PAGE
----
- Pompeu, J.E.; Mendes, F.A.; Silva, K.G.; Lobo, A.M.; Oliveira Tde, P.; Zomignani, A.P.; Piemonte, M.E. Effect of Nintendo Wii™-based motor and cognitive training on activities of daily living in patients with Parkinson’s disease: A randomised clinical trial. Physiotherapy 2012, 98, 196–204. [Google Scholar] [CrossRef]
- Li, F.; Harmer, P.; Fitzgerald, K.; Eckstrom, E.; Stock, R.; Galver, J.; Maddalozzo, G.; Batya, S.S. Tai Chi and postural stability in patients with Parkinson’s disease. N. Engl. J. Med. 2012, 366, 511–519. [Google Scholar] [CrossRef]
- Tousignant, M.; Corriveau, H.; Roy, P.M.; Desrosiers, J.; Dubuc, N.; Hebert, R. Efficacy of supervised Tai Chi exercises versus conventional physical therapy exercises in fall prevention for frail older adults: A randomized controlled trial. Disabil. Rehabil. 2012. [Google Scholar] [CrossRef]
- Li, F.; Harmer, P.; Fisher, K.J.; Xu, J.; Fitzgerald, K.; Vongjaturapat, N. Tai Chi-based exercise for older adults with Parkinson’s disease: A pilot-program evaluation. J. Aging Phys. Act. 2007, 15, 139–151. [Google Scholar]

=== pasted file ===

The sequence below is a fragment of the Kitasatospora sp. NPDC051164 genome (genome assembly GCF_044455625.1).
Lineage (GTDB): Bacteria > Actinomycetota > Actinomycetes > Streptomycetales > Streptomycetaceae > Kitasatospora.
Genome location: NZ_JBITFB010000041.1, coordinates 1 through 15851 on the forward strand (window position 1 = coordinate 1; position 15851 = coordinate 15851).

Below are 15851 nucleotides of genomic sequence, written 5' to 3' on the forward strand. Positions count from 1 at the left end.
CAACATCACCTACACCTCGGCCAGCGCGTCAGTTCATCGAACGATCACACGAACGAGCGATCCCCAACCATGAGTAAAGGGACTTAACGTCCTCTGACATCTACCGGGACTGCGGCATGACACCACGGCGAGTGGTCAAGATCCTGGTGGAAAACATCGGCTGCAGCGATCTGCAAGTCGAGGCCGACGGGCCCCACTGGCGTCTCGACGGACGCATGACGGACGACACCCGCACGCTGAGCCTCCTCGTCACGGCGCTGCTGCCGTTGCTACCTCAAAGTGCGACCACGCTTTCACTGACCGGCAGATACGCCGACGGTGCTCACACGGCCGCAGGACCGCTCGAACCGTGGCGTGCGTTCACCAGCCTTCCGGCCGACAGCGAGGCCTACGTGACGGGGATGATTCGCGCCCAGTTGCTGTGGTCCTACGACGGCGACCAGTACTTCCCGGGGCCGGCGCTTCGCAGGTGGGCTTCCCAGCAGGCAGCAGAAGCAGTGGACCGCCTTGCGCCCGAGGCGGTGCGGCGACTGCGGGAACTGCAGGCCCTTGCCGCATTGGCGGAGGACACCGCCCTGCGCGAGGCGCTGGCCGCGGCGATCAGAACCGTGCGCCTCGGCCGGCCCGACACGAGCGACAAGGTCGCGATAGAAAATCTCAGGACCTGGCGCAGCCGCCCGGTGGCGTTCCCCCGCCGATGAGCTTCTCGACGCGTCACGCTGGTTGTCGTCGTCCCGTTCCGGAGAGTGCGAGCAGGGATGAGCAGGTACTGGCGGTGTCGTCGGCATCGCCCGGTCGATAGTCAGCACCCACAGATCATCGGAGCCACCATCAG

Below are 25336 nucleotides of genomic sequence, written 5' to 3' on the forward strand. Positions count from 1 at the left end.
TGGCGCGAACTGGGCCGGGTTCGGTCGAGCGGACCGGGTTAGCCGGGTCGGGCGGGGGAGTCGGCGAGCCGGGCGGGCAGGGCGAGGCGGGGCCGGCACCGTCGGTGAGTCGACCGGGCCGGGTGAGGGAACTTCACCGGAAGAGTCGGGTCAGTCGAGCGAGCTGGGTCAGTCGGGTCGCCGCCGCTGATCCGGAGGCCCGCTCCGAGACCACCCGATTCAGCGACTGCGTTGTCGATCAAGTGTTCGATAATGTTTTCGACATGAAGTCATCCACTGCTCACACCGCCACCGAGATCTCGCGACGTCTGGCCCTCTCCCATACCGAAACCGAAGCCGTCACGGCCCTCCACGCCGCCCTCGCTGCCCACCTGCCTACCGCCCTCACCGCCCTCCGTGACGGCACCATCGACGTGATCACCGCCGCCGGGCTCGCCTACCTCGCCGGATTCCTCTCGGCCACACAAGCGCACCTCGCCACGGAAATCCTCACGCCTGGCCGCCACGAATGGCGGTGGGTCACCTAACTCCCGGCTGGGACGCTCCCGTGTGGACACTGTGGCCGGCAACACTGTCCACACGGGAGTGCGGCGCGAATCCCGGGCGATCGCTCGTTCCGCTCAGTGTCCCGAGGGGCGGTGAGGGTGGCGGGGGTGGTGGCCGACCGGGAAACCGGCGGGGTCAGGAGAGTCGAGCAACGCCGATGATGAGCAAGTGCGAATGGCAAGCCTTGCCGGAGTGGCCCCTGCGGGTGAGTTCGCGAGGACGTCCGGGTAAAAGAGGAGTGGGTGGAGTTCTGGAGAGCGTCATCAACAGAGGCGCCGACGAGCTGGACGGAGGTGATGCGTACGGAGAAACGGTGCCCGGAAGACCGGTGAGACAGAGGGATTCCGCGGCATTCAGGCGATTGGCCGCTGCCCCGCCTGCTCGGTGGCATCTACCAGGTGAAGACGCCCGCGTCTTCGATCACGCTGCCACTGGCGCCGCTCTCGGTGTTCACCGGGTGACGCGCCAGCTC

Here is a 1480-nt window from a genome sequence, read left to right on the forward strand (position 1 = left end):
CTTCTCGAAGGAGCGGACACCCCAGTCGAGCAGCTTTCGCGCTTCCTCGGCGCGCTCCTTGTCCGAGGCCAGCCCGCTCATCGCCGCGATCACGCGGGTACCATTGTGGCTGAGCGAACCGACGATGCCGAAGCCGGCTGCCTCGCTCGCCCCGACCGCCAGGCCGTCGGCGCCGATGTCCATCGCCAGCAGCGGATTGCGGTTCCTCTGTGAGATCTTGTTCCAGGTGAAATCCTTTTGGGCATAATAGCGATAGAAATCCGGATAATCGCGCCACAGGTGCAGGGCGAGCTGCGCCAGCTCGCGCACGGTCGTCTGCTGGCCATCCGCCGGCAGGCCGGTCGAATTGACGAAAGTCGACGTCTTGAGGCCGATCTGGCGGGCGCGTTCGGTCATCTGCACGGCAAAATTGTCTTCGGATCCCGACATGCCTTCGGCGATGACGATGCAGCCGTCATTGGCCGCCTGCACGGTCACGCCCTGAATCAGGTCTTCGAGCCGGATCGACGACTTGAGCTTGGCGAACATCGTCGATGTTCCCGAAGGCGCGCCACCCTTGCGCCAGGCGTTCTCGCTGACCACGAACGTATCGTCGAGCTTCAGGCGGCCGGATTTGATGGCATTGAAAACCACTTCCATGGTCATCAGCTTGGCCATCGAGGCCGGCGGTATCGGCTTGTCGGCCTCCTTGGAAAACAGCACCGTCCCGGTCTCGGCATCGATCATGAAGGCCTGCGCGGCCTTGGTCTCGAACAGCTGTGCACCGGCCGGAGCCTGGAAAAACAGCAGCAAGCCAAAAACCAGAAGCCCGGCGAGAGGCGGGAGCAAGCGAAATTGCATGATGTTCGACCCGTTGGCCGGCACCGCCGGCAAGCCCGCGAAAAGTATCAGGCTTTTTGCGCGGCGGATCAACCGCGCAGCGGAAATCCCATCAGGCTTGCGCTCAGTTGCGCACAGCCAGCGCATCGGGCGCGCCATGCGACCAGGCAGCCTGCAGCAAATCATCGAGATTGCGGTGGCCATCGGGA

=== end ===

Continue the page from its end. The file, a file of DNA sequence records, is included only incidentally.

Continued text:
- Hackney, M.E.; Earhart, G.M. Tai Chi improves balance and mobility in people with Parkinson disease. Gait Posture 2008, 28, 456–460. [Google Scholar] [CrossRef]
- Cano-de-la-Cuerda, R.; Pérez-de-Heredia, M.; Miangolarra-Page, J.C.; Muñoz-Hellín, E.; Fernández-de-las-Peñas, C. Is there muscular weakness in Parkinson’s disease? Am. J. Phys. Med. Rehabil. 2010, 89, 70–76. [Google Scholar] [CrossRef]
- Durmus, B.; Baysal, O.; Altinayar, S.; Altay, Z.; Ersoy, Y.; Ozcan, C. Lower extremity isokinetic muscle strength in patients with Parkinson’s disease. J. Clin. Neurosci. 2010, 17, 893–896. [Google Scholar] [CrossRef]
- Koller, W.; Kase, S. Muscle strength testing in Parkinson’s disease. Eur. Neurol. 1986, 25, 130–133. [Google Scholar] [CrossRef]